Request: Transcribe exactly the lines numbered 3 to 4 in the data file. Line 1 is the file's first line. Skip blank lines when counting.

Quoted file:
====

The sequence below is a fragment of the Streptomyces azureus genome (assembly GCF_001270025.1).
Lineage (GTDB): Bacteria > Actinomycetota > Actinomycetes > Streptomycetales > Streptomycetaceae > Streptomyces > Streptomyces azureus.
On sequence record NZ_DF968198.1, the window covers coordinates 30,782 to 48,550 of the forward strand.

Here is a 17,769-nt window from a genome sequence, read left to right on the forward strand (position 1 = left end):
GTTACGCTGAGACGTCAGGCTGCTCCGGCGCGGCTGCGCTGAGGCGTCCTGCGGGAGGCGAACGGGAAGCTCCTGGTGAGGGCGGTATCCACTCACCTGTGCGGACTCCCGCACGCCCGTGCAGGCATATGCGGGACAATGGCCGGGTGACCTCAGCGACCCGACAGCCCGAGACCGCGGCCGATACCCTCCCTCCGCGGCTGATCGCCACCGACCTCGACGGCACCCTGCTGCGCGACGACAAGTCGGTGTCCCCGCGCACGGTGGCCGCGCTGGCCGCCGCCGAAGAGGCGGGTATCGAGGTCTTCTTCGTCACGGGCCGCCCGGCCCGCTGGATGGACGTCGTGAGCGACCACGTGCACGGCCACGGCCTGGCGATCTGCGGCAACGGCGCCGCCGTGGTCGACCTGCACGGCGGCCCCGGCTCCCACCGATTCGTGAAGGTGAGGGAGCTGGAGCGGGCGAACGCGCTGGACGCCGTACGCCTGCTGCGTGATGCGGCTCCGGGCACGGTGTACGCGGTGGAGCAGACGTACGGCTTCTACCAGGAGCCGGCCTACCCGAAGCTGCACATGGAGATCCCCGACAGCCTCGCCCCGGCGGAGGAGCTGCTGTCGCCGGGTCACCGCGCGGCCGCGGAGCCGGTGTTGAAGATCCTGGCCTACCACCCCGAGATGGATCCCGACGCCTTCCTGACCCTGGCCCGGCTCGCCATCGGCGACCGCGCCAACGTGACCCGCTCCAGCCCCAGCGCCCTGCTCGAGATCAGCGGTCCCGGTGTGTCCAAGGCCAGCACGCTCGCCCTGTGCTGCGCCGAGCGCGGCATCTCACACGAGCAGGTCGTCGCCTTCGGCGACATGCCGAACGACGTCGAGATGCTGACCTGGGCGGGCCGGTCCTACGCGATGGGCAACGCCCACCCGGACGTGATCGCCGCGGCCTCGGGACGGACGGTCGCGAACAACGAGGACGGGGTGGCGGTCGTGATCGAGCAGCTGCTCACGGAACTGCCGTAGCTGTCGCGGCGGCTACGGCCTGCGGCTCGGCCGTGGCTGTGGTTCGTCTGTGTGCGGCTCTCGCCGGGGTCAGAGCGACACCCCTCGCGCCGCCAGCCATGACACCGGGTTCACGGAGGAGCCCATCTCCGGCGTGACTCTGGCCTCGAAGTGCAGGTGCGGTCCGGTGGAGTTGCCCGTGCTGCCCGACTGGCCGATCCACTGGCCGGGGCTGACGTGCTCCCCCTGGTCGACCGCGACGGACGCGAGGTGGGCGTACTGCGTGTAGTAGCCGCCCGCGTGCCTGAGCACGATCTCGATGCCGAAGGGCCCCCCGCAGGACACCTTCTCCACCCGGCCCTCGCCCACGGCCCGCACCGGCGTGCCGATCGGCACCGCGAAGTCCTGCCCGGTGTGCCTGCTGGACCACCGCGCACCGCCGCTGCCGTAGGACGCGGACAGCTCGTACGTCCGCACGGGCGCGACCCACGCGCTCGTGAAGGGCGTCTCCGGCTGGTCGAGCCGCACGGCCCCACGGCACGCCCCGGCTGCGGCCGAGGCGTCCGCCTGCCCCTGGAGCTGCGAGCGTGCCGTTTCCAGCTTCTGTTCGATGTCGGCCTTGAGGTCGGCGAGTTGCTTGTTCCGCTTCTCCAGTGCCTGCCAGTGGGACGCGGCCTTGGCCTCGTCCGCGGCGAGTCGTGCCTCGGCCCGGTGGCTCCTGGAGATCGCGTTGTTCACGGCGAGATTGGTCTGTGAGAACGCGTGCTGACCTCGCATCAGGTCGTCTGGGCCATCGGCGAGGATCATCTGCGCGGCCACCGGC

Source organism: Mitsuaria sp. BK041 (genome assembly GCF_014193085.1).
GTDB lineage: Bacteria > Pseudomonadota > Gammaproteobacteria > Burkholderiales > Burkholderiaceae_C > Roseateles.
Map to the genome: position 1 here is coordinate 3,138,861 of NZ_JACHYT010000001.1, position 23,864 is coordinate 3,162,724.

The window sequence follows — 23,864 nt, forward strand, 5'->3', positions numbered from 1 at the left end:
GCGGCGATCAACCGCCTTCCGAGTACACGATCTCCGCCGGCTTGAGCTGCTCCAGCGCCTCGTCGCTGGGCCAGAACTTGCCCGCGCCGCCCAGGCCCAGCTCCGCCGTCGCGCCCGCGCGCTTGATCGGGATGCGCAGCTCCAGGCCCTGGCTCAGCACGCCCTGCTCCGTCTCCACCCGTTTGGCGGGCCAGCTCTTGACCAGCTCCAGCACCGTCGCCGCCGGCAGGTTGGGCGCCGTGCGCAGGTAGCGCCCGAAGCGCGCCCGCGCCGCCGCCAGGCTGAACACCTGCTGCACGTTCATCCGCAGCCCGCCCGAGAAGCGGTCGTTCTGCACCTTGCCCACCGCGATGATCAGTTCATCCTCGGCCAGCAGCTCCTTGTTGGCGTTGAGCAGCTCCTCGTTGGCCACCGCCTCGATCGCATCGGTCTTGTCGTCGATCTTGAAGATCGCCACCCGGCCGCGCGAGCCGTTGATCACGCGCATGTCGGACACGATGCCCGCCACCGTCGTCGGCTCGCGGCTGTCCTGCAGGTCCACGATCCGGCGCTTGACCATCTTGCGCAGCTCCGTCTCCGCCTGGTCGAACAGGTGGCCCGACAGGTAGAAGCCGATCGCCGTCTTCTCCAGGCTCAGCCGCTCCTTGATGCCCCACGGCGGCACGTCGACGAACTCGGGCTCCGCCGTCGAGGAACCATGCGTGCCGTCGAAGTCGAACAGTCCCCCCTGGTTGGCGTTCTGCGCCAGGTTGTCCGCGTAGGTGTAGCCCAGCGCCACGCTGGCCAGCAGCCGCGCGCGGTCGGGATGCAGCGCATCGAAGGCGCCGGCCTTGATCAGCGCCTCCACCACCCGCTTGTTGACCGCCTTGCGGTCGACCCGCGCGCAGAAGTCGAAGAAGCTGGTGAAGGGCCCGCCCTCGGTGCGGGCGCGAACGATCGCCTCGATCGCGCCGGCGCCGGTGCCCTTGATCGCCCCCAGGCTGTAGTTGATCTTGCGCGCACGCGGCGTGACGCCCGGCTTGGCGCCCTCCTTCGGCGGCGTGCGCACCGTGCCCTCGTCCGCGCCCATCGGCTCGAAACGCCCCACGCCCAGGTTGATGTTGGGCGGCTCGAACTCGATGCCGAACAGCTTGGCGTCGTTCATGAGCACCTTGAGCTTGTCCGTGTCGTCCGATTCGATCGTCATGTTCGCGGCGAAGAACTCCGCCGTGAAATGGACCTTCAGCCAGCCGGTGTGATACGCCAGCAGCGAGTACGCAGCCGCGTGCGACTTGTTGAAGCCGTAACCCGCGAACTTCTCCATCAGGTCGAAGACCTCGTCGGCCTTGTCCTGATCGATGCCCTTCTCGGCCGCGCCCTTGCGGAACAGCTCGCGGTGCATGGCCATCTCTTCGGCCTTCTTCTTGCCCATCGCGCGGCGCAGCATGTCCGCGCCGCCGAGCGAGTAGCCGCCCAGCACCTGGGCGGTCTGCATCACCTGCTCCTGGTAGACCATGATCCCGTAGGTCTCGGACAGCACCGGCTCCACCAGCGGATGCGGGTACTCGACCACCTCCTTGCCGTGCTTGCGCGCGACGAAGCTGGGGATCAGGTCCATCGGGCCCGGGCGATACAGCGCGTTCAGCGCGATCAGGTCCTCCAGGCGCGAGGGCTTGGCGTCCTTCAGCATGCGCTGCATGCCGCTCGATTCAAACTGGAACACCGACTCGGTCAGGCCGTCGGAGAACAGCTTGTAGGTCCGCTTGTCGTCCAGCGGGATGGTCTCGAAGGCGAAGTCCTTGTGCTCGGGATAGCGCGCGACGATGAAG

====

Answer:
On sequence record NZ_DF968198.1, the window covers coordinates 30,782 to 48,550 of the forward strand.

Here is a 17,769-nt window from a genome sequence, read left to right on the forward strand (position 1 = left end):